Recently, I shed light on the often overlooked disparity in compensation between full-time employees and contractors within remote-first tech companies. Today, I aim to underscore the irony of this substantial and fundamental inequality, which exists in the face of these very companies’ vigorous and commendable pursuit of diversity and equality. These companies, whilst striving to uphold principles of fairness, neglect a fundamental imbalance within their workforce – the disparities between employees and contractors. This inconsistency, bordering on discrimination, deserves attention and rectification.

The unseen inequality

While remote-first tech companies laud their global teams and flexible work arrangements, they often overlook the stark contrast between their employees and contractors. Contractors typically shoulder higher employment costs, receive fewer benefits, and face job instability, amongst other challenges. These issues persist even as contractors and employees perform similar roles, leading to an incongruity that contradicts the companies’ proclaimed commitment to equality.

Diversity beyond borders

Remote-first tech companies have revolutionised the working world, breaking down geographic barriers and creating opportunities for talent worldwide. This approach inherently promotes diversity by enabling companies to hire from a global talent pool. However, the current practice of engaging international workers as contractors, whilst saving on costs, creates an implicit bias. It is more advantageous for these companies to hire cheap labour as contractors rather than full-fledged employees, especially when compensation is based on local cost of living. Beyond that, the fundamental yet substantial disparity in compensation between contractors and employees even across countries with similar standards and costs of living, makes this situation perilously close to discrimination, as it effectively creates two tiers of workers.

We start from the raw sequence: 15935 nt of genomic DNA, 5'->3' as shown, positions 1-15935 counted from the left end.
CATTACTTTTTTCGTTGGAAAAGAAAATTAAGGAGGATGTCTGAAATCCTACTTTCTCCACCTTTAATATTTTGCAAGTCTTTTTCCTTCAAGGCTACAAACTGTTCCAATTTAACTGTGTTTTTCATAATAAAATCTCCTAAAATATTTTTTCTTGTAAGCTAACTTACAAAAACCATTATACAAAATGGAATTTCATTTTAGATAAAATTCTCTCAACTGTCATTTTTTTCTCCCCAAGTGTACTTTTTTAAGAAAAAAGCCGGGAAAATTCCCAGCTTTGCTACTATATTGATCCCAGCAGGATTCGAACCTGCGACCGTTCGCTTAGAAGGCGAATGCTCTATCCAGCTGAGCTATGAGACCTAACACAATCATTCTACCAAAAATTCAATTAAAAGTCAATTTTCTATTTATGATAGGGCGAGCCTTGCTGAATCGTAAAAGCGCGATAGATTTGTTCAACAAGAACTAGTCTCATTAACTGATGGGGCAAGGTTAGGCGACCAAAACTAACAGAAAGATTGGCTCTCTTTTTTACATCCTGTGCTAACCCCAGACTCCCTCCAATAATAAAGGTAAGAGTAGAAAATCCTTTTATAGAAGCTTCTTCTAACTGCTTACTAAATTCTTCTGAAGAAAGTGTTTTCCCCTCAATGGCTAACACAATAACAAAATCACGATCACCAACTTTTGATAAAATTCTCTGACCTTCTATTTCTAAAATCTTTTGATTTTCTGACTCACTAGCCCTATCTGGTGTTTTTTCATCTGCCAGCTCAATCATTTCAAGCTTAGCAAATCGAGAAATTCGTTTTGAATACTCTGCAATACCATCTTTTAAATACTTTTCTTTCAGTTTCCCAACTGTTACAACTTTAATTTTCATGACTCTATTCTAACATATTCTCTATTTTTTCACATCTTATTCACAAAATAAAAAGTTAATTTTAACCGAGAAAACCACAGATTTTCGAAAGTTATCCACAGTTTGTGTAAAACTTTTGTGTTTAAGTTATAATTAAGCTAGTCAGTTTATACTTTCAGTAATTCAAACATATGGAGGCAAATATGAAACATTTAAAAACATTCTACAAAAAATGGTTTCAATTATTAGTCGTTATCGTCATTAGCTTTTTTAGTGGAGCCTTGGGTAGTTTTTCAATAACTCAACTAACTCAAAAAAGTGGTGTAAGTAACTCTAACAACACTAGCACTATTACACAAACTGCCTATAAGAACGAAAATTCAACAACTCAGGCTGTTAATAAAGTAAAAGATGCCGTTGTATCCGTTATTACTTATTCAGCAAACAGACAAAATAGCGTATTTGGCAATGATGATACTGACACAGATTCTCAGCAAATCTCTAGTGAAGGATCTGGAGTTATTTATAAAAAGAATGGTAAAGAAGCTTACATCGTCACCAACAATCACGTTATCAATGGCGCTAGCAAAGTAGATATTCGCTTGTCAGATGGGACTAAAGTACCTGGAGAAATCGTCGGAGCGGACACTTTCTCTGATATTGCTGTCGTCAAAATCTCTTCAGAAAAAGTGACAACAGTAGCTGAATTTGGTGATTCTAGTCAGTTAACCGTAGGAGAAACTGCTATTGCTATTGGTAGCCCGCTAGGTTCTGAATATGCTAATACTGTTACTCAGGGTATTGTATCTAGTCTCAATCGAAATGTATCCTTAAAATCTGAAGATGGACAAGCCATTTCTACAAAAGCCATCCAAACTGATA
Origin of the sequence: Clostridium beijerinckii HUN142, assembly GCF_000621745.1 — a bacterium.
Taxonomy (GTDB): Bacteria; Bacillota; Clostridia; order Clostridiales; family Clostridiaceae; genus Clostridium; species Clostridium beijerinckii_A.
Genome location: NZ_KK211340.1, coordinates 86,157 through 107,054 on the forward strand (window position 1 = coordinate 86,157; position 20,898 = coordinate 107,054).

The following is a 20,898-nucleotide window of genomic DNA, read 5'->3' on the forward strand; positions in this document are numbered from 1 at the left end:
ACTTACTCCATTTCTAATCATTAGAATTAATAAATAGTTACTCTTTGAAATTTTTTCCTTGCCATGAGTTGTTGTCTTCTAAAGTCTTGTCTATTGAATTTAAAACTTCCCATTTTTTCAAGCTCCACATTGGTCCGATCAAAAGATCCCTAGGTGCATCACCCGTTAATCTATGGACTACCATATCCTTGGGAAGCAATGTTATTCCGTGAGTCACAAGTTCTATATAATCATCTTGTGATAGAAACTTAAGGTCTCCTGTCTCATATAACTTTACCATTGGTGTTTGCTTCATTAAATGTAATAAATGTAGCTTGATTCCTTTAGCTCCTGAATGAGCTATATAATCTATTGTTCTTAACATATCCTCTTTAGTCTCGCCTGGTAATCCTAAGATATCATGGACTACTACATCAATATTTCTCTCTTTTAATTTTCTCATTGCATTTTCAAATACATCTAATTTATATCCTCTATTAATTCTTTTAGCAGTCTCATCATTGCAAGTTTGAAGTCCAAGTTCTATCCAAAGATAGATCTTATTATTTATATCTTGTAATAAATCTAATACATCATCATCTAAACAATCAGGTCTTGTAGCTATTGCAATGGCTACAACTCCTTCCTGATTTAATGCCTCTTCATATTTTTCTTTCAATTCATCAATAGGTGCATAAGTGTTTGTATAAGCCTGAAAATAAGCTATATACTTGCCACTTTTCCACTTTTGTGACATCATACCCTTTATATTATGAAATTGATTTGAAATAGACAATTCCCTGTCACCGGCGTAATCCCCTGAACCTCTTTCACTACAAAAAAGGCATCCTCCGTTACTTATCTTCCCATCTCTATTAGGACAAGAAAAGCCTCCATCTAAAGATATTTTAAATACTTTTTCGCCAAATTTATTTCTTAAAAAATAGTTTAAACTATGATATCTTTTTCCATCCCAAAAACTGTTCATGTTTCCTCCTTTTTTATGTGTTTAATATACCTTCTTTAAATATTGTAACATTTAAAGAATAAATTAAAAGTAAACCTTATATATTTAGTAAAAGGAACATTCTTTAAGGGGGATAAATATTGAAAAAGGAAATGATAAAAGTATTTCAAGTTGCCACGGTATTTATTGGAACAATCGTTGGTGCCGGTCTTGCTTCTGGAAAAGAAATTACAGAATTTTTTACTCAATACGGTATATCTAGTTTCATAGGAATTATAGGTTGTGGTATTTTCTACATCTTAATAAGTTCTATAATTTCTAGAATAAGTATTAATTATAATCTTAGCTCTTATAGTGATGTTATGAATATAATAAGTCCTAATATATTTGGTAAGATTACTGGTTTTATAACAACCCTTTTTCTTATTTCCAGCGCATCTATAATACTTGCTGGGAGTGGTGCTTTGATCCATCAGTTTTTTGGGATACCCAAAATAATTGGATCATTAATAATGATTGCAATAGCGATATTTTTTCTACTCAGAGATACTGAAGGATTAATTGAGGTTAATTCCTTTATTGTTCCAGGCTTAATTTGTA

Equality in employment

The commitment to equality should extend beyond hiring practices to include how workers are treated once they join the company. When companies ignore the disparities between employees and contractors, they inadvertently undermine their dedication to equality. A truly inclusive work environment should ensure that all workers, regardless of their employment status, have access to fair compensation, job security, and benefits. Anything less than this is not only inconsistent with the principles of equality but also potentially discriminatory.

The path forward: Employer of Record (EOR) services

The solution to this inconsistency lies in the adoption of Employer of Record (EOR) services. EOR providers, such as and, ensure that all workers receive equitable treatment and benefits, regardless of their location. By adopting EOR services, remote-first tech companies can maintain their commitment to equality and diversity, while also ensuring compliance with international employment laws.


The commitment to equality and diversity in remote-first tech companies should not be limited to words and hiring practices; it should be reflected in every aspect of employment.